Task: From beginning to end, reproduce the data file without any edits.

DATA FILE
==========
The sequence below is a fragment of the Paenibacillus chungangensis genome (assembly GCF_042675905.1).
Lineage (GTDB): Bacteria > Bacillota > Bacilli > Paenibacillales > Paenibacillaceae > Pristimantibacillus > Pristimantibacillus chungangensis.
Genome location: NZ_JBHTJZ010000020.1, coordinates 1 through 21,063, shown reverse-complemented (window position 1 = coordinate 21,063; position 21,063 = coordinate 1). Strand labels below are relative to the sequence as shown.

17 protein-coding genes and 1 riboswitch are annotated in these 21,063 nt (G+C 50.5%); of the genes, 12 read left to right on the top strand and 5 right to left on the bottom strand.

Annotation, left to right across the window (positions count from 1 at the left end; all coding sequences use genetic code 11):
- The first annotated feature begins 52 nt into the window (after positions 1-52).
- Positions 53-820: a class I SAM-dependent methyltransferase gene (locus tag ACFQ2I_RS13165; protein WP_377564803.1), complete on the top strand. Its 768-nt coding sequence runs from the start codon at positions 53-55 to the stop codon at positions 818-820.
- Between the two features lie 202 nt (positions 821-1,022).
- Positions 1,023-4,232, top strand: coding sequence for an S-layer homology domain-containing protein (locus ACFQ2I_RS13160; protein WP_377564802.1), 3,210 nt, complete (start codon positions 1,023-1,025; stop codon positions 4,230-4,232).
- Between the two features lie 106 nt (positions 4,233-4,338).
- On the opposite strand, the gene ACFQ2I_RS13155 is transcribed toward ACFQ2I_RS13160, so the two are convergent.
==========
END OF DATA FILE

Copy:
The sequence below is a fragment of the Paenibacillus chungangensis genome (assembly GCF_042675905.1).
Lineage (GTDB): Bacteria > Bacillota > Bacilli > Paenibacillales > Paenibacillaceae > Pristimantibacillus > Pristimantibacillus chungangensis.
Genome location: NZ_JBHTJZ010000020.1, coordinates 1 through 21,063, shown reverse-complemented (window position 1 = coordinate 21,063; position 21,063 = coordinate 1). Strand labels below are relative to the sequence as shown.

17 protein-coding genes and 1 riboswitch are annotated in these 21,063 nt (G+C 50.5%); of the genes, 12 read left to right on the top strand and 5 right to left on the bottom strand.

Annotation, left to right across the window (positions count from 1 at the left end; all coding sequences use genetic code 11):
- The first annotated feature begins 52 nt into the window (after positions 1-52).
- Positions 53-820: a class I SAM-dependent methyltransferase gene (locus tag ACFQ2I_RS13165; protein WP_377564803.1), complete on the top strand. Its 768-nt coding sequence runs from the start codon at positions 53-55 to the stop codon at positions 818-820.
- Between the two features lie 202 nt (positions 821-1,022).
- Positions 1,023-4,232, top strand: coding sequence for an S-layer homology domain-containing protein (locus ACFQ2I_RS13160; protein WP_377564802.1), 3,210 nt, complete (start codon positions 1,023-1,025; stop codon positions 4,230-4,232).
- Between the two features lie 106 nt (positions 4,233-4,338).
- On the opposite strand, the gene ACFQ2I_RS13155 is transcribed toward ACFQ2I_RS13160, so the two are convergent.